Thursday, November 14, 2013

The Forgotten Prophet Wins Book Award

The African American Communication and Culture Division (AACCD) of the National Communication Association (NCA) selected Dr. Andre E. Johnson's book The Forgotten Prophet: Bishop Henry McNeal Turner and the African American Prophetic Tradition for its 2013 Outstanding Book Award. According to the announcement letter, the selection committee felt that Dr. Johnson's work was an "outstanding scholarly contribution to the field of African American discourse" Dr. Johnson will receive the award at the Association's convention in Washington, DC later this month. 

Dr. Johnson currently serves as the Dr. James L. Netters Associate Professor of Rhetoric & Religion and African American Studies at Memphis Theological Seminary and editor of the Rhetoric Race and Religion blog

Thursday, June 6, 2013

Social Revolution, Writ Small: Wartime Emancipation, a Mother, and a Mistress in Smithfield, North Carolina

The American Civil War was the start of a social revolution. The Union government policy of emancipating African Americans and enlisting them in the military led to a wartime transformation in the relations between white and black, master and slave, and the powerful and the powerless. In ways large and small, subtle and dramatic, encounters between black and white Union soldiers and black and white southerners led to a new navigation through the rushing and uncharted waters of social change.
Consider this reporting, dated May 15, 1865, from Army Chaplain Henry McNeal Turner.Turner, a leader in the black church of Washington, DC, was part of the First Regiment of the United States Colored Infantry that was recruited and mustered from the District of Columbia. He was also a wartime correspondent for the Christian Recorder, a newspaper of the African Methodist Episcopal Church. In his correspondence to the Recorder, Turner spoke of an incident involving a black woman and her mistress:
Read the rest here

Monday, May 6, 2013

Turner Accepts Position as Publishing Manager of AME Church

Turner's open letter after being selected the Publishing Manager of the AME Church
Forthcoming in the Literary Archive of Henry McNeal Turner, Vol 3

The New Manager’s Inaugural
Christian Recorder June 29, 1876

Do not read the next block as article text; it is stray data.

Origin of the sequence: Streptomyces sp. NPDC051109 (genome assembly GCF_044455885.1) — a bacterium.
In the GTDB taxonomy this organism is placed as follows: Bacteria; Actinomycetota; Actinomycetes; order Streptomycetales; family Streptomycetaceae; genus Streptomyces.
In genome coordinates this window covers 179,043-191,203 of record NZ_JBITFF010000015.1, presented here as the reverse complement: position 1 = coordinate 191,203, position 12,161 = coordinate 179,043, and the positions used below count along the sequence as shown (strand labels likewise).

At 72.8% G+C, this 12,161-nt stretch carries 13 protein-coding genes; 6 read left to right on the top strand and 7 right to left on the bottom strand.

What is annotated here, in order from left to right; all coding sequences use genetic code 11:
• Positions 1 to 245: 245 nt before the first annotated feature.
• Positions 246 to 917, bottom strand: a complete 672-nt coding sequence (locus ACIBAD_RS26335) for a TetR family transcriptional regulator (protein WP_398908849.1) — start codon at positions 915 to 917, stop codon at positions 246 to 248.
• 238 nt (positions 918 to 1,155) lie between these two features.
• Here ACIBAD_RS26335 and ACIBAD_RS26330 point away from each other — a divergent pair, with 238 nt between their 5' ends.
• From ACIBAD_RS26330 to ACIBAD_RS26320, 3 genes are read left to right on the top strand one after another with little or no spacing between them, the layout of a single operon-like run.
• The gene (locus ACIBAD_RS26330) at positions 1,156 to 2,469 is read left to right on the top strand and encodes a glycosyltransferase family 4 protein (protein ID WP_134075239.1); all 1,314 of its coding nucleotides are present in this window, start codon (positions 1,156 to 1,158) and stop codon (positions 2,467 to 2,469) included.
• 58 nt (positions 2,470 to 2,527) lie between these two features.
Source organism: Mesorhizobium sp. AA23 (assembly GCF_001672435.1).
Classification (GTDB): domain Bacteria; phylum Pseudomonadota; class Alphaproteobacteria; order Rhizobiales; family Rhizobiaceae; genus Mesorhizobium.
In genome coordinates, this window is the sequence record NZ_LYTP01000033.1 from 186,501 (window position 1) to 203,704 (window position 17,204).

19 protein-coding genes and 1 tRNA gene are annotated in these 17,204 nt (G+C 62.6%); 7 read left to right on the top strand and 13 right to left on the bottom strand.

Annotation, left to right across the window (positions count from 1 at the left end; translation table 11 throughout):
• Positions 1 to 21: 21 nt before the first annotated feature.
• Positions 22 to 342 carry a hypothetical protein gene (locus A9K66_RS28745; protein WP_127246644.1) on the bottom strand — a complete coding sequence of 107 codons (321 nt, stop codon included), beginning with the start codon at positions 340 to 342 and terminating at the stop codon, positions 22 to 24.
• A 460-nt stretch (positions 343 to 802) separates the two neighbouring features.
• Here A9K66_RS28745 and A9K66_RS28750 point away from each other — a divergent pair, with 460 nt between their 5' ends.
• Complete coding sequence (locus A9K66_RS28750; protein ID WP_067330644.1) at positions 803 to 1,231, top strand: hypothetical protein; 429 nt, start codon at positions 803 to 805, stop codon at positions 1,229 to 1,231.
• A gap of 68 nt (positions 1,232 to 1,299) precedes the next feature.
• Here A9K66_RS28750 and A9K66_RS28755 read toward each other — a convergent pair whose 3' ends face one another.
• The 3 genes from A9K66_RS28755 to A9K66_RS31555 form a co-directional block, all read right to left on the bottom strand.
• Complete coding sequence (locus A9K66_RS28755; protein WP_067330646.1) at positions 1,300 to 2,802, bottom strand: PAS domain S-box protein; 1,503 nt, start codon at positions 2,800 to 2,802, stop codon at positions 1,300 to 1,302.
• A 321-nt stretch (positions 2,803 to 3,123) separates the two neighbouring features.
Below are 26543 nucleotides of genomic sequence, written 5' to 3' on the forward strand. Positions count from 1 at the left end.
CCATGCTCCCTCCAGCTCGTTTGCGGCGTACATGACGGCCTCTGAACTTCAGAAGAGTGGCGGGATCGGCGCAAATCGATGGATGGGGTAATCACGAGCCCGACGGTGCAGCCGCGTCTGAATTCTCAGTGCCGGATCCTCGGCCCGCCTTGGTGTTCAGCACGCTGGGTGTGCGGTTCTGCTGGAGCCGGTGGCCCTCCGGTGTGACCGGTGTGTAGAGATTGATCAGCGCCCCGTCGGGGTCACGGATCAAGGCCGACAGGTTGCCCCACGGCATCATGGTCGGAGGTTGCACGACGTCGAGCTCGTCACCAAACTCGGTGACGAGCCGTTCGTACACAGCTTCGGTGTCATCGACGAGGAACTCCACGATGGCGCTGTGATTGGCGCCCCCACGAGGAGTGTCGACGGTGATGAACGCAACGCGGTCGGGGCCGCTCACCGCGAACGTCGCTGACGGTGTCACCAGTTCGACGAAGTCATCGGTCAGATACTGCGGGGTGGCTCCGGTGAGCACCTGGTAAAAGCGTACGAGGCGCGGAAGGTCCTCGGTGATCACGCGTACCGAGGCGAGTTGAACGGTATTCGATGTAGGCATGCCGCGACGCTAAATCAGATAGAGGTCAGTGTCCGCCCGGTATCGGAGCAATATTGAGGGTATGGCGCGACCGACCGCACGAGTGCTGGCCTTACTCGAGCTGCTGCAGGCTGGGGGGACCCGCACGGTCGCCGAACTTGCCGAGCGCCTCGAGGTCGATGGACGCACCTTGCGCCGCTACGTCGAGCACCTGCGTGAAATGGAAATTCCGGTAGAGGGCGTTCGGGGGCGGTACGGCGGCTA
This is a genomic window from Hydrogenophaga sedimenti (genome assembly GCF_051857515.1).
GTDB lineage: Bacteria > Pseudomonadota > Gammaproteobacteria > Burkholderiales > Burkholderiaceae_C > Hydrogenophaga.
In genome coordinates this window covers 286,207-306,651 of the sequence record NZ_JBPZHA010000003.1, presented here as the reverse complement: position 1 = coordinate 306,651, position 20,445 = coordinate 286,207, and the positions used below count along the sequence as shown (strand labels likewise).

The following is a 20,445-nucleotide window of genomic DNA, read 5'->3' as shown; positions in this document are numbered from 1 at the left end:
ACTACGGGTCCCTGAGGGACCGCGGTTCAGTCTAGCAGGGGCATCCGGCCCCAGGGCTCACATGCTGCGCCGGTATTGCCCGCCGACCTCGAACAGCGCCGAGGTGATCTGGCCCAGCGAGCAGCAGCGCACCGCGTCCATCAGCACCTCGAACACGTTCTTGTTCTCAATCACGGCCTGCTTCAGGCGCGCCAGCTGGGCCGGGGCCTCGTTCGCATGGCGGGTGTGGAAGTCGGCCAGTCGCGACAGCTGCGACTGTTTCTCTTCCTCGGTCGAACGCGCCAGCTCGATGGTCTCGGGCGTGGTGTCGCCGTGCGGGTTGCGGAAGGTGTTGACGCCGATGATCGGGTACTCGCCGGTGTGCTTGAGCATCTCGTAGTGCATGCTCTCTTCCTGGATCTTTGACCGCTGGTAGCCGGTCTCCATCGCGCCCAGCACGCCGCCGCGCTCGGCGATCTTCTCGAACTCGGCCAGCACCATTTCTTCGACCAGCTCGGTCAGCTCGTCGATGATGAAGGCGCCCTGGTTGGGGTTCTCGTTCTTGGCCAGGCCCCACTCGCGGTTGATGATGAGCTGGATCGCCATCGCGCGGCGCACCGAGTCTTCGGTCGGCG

Dear Brethren---As directed by the suffrages of our late General Conferences, held in Atlanta, Ga. commencing May 1st 1876, I have been called to take charge of the Publishing Department of said church.  In pursuance of said call, I have this day taken charge of said Department and of all the appurtenances belonging thereto I have had the honor of filling many responsible positions in my life, ecclesiastical, military, legislative, political, and representative, and I am frank to admit that in one instance have I entered upon the duties of any so hesitatingly and tremblingly as I have upon this. Heavy debts frown me in the face and hurl defiance at me as my feet touches the threshold of our Publishing House. An exhausted treasury and empty coffers whisper, no notes of relief, nor span the dark horizon with any spectral bow of hope.  Humanly speaking is gloomy and prognosticative of fearful sequences. But our help is in the Lord Jesus Christ, who has promised to be with us till the world shall end. Through him we can do all things and conquer all appellation. Nevertheless, with over seven thousand preachers and over three hundred thousand members…..all expectantly awaiting the result of our action, and in a new field of operation too far removed from the sphere of accustomed labors, and familiar faces, with no money, when money is an indispensable prerequisite to the end sought, is enough to damper, if not to paralyze the energies of any not absolutely insane.  I have hitherto been rather boastful in saying that under God, I have never failed in anything I put my hands to that my official career had been one of perpetual successes &c. But incoming to our Publishing Department I feel my inadequacy to the onerous task, especially so when I remember the great and good men who have been wrecked upon this reef.  I am not here, however, to seek my own aggrandizement: I am here at the behest of the greatest (colored) church on the face of the earth.  As the servant of that church it will be my business to study and work for bar interest; and to give her a living literature.  Can I do it? No, not I but by the help of God and the Church, it can be done. With over three hundred thousand professed Christians and a million and a half of persons attend every Sabbath upon our ministry we ought to have one of the finest and greatest Publishing Houses in the country. To accomplish this end, I shall pray labor, beg and quarrel if necessary.  I have taken a solemn oath and kissed the Bible that I will deal honestly with your money. This oath I intend to keep by God’s help.  I shall be as economical as I can, yet, I shall not keep men in my employ and starve them to death, I have always thought it was a sin, and think so still.